‘Red flag’ over Cork film festival finances

The former head of the Cork Film Festival has urged city councillors to reconsider giving the cash-strapped event a €200,000 bailout tonight until they have full sight of the company’s finances.

‘Red flag’ over Cork film festival finances

Mick Hannigan, who was let go from the company in 2013 and who now runs a rival film festival, also said the fact that the Cork Film Festival’s figures have not been outlined to a full council meeting raises a “red flag” and suggests to him that its financial problems could be greater.

“Before councillors consider the loan application therefore, you should be clear on the exact degree of the company’s indebtedness,” Mr Hannigan said in a letter to councillors over the weekend. “To make a decision without this information would be grossly irresponsible.”

Councillors were told last week that the Cork Film Festival is at immediate risk of receivership. Its board has requested a €200,000 loan from city council, and devised a restructuring plan to put it on a secure footing.

Board members briefed members of the council’s arts committee on the situation behind closed doors on Thursday night.

Committee members and senior city officials said they were reassured by what they heard and the committee’s recommendation to extend the loan will be voted on at a full council meeting to be held in public this evening.

it is expected that the loan will be sanctioned.

In his letter, Mr Hannigan said the board of the film festival must first present a clear and honest account of its finances and explain how it got into this precarious financial position.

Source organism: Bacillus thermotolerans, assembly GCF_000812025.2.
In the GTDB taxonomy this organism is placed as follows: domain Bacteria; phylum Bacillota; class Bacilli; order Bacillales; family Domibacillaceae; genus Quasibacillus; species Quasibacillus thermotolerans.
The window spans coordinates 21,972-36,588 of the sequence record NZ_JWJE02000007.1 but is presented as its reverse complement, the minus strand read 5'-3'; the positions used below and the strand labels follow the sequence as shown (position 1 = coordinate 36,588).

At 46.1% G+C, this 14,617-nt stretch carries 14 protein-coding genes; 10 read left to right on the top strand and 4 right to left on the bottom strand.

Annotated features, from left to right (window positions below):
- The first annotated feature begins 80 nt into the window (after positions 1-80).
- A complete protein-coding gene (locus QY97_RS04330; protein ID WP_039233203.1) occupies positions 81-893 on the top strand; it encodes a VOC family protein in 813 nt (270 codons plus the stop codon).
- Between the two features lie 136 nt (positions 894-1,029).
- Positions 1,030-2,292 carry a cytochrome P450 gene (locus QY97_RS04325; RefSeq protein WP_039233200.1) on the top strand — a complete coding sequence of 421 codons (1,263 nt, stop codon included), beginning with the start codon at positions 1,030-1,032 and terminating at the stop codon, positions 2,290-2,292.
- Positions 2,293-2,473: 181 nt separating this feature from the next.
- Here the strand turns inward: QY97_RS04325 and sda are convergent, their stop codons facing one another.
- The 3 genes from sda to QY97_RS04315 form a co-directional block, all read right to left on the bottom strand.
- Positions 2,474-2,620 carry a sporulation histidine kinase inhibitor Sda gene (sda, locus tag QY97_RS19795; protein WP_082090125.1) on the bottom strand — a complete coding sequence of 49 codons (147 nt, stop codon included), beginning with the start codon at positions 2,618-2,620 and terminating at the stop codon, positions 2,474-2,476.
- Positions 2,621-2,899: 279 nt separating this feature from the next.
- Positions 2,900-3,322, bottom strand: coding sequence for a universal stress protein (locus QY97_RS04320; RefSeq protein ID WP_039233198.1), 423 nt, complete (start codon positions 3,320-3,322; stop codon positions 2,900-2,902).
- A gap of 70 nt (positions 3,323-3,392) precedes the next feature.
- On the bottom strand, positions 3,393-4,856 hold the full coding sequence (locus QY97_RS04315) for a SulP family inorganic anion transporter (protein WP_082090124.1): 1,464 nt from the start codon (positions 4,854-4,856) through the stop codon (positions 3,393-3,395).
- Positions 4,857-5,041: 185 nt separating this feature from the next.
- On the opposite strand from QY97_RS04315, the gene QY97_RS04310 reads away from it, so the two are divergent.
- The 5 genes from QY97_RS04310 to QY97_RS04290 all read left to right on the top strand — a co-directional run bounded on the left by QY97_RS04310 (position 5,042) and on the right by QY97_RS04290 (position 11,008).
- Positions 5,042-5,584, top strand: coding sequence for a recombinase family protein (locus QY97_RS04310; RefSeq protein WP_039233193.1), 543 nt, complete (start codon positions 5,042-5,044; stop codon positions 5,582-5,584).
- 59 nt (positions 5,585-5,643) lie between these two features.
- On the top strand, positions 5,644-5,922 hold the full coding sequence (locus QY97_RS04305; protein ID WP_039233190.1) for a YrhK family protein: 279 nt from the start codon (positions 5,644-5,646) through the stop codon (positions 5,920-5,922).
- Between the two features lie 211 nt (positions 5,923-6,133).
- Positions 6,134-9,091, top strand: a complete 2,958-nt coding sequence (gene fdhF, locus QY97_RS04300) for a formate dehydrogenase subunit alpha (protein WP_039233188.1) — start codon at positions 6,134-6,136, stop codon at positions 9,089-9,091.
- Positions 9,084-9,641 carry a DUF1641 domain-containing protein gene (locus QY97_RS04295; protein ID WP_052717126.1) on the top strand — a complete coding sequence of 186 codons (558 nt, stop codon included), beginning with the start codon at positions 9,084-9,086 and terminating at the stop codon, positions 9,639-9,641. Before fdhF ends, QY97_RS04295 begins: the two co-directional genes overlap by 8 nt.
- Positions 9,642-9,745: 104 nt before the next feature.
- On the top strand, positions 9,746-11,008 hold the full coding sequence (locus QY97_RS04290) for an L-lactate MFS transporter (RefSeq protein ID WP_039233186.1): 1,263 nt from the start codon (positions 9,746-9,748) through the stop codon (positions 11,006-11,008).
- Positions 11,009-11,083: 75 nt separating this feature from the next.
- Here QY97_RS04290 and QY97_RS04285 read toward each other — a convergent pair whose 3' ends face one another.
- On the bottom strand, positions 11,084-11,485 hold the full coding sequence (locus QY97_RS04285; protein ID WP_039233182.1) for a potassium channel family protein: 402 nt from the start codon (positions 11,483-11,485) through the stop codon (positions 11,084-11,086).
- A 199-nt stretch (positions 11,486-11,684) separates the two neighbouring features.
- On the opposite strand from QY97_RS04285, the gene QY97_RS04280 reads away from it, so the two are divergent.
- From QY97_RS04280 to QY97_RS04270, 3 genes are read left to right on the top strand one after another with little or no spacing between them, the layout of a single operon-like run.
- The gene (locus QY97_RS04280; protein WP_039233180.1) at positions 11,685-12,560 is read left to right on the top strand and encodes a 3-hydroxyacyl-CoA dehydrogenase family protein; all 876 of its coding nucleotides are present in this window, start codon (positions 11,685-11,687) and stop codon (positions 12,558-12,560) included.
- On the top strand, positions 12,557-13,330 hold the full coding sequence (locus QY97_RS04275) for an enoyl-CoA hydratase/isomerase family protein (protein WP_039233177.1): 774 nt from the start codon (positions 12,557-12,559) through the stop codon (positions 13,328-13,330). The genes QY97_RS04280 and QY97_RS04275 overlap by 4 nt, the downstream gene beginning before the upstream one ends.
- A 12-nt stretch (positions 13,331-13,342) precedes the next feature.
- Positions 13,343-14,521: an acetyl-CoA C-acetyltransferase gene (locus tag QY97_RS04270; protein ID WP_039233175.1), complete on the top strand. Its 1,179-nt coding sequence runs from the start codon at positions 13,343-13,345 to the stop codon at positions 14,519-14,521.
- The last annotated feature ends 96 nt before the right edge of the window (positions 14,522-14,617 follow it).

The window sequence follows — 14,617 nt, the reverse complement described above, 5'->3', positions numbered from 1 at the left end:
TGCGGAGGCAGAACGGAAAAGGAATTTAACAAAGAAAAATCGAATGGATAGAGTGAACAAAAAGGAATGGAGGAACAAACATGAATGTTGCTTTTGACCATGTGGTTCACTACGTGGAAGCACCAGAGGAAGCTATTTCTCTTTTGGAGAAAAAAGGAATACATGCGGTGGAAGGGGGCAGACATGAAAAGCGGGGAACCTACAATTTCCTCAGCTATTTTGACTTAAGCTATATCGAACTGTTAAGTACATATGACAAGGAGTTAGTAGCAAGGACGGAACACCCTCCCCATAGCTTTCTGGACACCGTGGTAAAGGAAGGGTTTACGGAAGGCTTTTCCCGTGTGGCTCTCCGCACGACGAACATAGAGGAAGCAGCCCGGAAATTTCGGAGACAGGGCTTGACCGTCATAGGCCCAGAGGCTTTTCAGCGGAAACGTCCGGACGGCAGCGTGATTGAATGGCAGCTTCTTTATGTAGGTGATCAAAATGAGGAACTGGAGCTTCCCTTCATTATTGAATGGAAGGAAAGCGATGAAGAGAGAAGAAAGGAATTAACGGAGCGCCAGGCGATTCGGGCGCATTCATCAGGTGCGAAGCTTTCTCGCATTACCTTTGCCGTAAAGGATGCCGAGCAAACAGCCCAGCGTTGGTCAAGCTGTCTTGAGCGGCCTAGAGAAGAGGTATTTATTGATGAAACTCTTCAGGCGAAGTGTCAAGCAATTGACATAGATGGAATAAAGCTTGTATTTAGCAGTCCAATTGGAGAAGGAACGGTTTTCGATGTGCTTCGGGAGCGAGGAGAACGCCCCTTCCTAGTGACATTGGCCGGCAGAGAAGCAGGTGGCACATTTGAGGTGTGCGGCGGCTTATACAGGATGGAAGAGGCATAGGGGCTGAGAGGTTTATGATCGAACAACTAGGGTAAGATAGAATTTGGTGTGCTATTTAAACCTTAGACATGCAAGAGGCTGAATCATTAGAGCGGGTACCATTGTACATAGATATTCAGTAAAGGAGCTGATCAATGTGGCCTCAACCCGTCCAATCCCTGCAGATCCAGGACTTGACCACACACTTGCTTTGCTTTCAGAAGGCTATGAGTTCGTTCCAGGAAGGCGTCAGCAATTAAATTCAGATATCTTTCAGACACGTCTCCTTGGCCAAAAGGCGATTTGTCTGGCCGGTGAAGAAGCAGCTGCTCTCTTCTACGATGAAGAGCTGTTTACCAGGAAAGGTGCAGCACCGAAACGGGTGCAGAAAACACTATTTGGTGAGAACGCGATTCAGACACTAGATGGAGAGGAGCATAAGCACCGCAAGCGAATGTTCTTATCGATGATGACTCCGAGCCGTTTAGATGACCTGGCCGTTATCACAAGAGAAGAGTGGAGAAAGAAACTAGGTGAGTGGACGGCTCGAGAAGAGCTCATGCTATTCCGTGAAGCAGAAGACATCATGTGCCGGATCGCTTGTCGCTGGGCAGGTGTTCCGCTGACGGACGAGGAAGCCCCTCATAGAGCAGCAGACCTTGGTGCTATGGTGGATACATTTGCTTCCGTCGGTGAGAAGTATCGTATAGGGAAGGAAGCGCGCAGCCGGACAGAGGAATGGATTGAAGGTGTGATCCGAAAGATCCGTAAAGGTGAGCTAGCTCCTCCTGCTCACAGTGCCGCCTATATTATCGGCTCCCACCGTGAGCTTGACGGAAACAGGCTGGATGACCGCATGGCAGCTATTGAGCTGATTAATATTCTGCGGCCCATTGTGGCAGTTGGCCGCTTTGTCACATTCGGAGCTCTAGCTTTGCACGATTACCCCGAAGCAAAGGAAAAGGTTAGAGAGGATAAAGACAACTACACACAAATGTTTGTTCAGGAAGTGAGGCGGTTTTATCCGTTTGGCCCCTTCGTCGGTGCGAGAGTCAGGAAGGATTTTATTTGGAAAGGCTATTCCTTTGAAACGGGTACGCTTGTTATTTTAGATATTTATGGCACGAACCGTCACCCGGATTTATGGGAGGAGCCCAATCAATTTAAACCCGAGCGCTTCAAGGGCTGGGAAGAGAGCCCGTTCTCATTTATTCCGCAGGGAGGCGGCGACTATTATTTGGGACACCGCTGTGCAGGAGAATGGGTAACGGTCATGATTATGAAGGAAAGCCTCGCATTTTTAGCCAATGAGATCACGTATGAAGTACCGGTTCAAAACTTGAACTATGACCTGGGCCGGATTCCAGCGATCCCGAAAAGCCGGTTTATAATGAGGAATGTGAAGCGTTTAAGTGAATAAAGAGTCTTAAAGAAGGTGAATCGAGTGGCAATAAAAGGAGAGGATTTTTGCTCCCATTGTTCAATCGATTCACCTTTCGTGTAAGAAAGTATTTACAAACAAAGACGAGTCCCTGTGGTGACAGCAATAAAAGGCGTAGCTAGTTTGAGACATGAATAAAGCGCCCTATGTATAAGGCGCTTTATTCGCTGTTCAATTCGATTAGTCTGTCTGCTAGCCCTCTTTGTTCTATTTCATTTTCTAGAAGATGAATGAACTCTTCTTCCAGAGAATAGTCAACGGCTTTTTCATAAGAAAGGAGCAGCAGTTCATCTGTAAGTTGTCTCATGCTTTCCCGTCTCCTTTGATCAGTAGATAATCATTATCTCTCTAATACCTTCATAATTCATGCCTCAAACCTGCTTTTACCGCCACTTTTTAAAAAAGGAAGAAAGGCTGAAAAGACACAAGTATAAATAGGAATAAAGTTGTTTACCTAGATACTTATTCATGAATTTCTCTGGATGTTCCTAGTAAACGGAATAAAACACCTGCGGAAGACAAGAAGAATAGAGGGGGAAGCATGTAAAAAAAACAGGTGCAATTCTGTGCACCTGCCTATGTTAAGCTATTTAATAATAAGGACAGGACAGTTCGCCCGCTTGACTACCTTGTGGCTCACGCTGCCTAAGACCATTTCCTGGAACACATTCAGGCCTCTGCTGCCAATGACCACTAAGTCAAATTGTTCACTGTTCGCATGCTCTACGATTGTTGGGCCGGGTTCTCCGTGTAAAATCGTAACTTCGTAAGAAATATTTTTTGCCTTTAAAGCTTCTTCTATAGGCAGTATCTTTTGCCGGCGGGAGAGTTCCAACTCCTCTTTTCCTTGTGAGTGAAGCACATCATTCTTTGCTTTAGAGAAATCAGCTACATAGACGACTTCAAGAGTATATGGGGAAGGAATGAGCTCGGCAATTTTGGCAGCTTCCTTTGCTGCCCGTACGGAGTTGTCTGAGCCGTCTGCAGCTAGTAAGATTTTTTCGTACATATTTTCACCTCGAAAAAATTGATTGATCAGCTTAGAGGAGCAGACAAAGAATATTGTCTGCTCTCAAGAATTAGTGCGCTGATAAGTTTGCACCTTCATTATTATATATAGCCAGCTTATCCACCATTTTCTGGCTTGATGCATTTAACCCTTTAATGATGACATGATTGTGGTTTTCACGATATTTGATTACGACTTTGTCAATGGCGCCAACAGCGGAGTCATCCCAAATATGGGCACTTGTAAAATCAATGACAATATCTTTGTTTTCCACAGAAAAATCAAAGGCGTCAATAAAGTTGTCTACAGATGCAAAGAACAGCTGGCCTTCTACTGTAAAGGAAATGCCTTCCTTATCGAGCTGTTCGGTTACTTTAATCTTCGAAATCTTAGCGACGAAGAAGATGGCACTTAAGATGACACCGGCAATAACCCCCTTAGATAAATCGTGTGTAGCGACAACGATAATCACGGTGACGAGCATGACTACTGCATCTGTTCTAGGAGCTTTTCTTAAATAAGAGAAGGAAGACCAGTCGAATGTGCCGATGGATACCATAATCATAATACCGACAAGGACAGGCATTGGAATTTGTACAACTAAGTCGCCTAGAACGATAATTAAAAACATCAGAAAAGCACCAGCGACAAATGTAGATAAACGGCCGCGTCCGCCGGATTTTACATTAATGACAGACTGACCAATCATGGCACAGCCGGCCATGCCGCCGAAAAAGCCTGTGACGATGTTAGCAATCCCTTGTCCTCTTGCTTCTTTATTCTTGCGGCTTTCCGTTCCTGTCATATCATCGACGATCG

Mr Hannigan said its accounts for 2013 show a €136,000 loss but he said councillors are entitled to know how much was lost in 2014 and in 2015.

He accused the festival of having a free-spending culture in the belief the public would pick up the tab. And he said it has lost much of its international standing.

“Much as we in Cork might like to think otherwise the reality is that Cork Film Festival has become a local festival of little national and no international significance,” he said.

He criticised the restructing plan and said the proposal to hire an interim manager would mean three different people overseeing the 2014, 2015 and 2016 festivals.

“For a company to have such a revolving door when it comes to this key position is extraordinary,” he said. “It seems to me that the appointment of yet another manager to deliver a complex event in less than six months is a recipe for further failure.”

He concluded by suggesting that the only rationale for granting this loan is to save the embarrassment of those responsible for the receivership crisis.

“It does nothing to assist the development of a healthy culture of film exhibition or of film-making in Cork,” he said.

He said councillors have a chance tonight to consider a viable alternative, and a chance to put film in Cork on a sound footing.

The board of the film festival declined to comment until its request is dealt with.

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